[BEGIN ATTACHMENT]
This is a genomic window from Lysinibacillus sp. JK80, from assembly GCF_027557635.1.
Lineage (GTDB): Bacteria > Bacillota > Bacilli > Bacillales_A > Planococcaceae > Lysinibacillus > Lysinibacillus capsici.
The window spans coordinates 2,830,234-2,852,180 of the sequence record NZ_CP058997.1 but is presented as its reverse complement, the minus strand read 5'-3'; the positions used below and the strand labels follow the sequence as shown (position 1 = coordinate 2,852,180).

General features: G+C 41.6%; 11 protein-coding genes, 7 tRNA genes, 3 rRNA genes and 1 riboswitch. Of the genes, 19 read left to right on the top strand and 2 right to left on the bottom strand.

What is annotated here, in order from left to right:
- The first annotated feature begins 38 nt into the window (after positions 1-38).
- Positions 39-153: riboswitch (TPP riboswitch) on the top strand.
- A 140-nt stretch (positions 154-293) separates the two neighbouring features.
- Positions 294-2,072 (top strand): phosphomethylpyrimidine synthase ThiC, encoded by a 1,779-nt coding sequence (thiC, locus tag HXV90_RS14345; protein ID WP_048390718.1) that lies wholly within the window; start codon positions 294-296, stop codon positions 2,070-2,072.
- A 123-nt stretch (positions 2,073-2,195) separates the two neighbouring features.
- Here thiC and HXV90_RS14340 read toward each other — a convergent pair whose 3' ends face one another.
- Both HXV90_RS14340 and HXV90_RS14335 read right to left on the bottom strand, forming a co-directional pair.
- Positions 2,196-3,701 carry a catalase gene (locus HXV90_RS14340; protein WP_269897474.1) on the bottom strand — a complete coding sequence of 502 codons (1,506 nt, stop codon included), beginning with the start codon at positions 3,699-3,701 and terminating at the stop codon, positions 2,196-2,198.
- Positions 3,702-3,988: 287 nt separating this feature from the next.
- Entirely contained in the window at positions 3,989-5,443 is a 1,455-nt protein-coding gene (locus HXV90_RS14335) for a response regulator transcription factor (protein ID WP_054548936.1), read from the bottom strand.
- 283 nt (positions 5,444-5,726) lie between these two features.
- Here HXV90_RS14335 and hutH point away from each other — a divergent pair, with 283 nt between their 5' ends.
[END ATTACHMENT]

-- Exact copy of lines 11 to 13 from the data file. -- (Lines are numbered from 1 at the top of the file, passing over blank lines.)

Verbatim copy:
- Here thiC and HXV90_RS14340 read toward each other — a convergent pair whose 3' ends face one another.
- Both HXV90_RS14340 and HXV90_RS14335 read right to left on the bottom strand, forming a co-directional pair.
- Positions 2,196-3,701 carry a catalase gene (locus HXV90_RS14340; protein WP_269897474.1) on the bottom strand — a complete coding sequence of 502 codons (1,506 nt, stop codon included), beginning with the start codon at positions 3,699-3,701 and terminating at the stop codon, positions 2,196-2,198.